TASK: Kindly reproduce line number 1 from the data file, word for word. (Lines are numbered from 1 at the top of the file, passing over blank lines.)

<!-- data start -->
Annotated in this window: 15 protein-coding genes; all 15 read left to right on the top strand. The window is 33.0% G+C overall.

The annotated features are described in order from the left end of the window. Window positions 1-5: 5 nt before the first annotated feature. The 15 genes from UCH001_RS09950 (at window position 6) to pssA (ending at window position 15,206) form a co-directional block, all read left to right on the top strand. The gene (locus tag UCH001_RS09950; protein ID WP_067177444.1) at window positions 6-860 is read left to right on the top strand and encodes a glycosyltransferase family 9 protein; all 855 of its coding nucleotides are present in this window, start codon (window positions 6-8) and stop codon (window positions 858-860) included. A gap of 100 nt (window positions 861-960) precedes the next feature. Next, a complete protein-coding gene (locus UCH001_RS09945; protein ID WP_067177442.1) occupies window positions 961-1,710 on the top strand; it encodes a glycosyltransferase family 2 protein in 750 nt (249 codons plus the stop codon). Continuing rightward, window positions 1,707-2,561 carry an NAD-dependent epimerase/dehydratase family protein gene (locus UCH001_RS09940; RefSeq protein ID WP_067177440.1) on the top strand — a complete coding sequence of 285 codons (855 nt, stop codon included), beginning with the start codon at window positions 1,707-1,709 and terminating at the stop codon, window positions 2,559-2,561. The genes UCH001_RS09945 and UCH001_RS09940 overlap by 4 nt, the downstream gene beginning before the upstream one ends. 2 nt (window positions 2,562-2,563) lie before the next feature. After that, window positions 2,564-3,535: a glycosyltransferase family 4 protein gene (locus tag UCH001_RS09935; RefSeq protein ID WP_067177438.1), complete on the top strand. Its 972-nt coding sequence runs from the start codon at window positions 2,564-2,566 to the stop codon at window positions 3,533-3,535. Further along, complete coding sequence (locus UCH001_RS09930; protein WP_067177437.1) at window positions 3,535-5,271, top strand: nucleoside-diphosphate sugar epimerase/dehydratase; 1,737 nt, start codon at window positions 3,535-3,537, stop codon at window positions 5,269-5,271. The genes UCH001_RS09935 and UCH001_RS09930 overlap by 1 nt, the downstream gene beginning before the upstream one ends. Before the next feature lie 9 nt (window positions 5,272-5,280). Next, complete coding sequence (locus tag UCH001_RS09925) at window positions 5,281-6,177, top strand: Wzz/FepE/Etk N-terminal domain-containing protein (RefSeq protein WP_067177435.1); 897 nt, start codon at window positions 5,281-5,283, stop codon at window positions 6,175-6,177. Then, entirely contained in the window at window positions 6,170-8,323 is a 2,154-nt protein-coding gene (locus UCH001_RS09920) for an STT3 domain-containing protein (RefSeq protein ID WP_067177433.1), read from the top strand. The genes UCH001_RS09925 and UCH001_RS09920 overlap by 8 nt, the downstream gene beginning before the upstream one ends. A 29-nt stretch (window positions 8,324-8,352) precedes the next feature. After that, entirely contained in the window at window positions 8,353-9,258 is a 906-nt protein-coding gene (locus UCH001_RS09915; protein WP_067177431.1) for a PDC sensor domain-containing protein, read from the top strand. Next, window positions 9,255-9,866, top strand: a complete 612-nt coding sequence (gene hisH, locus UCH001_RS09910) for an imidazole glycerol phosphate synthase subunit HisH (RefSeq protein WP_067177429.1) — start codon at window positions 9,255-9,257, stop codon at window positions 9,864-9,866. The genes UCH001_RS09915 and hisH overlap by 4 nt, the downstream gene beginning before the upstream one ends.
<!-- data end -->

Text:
Annotated in this window: 15 protein-coding genes; all 15 read left to right on the top strand. The window is 33.0% G+C overall.